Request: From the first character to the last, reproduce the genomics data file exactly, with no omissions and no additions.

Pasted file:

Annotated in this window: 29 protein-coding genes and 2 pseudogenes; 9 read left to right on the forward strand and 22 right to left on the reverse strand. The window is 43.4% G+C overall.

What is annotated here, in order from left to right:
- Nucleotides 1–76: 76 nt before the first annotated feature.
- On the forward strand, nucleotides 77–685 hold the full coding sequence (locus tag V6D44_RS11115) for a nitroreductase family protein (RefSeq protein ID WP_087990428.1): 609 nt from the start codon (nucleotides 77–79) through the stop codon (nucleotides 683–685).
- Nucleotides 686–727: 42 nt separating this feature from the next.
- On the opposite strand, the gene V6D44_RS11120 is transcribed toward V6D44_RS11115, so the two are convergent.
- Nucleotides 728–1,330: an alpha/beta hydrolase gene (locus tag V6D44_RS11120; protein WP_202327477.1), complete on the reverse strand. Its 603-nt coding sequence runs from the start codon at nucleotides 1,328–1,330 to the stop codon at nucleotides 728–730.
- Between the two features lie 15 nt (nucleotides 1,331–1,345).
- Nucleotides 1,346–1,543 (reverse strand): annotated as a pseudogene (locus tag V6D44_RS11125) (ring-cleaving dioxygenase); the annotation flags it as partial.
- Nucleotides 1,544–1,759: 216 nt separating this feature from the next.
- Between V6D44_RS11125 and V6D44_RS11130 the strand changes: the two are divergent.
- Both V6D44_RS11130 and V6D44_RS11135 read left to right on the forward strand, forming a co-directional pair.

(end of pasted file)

Annotated in this window: 29 protein-coding genes and 2 pseudogenes; 9 read left to right on the forward strand and 22 right to left on the reverse strand. The window is 43.4% G+C overall.

What is annotated here, in order from left to right:
- Nucleotides 1–76: 76 nt before the first annotated feature.
- On the forward strand, nucleotides 77–685 hold the full coding sequence (locus tag V6D44_RS11115) for a nitroreductase family protein (RefSeq protein ID WP_087990428.1): 609 nt from the start codon (nucleotides 77–79) through the stop codon (nucleotides 683–685).
- Nucleotides 686–727: 42 nt separating this feature from the next.
- On the opposite strand, the gene V6D44_RS11120 is transcribed toward V6D44_RS11115, so the two are convergent.
- Nucleotides 728–1,330: an alpha/beta hydrolase gene (locus tag V6D44_RS11120; protein WP_202327477.1), complete on the reverse strand. Its 603-nt coding sequence runs from the start codon at nucleotides 1,328–1,330 to the stop codon at nucleotides 728–730.
- Between the two features lie 15 nt (nucleotides 1,331–1,345).
- Nucleotides 1,346–1,543 (reverse strand): annotated as a pseudogene (locus tag V6D44_RS11125) (ring-cleaving dioxygenase); the annotation flags it as partial.
- Nucleotides 1,544–1,759: 216 nt separating this feature from the next.
- Between V6D44_RS11125 and V6D44_RS11130 the strand changes: the two are divergent.
- Both V6D44_RS11130 and V6D44_RS11135 read left to right on the forward strand, forming a co-directional pair.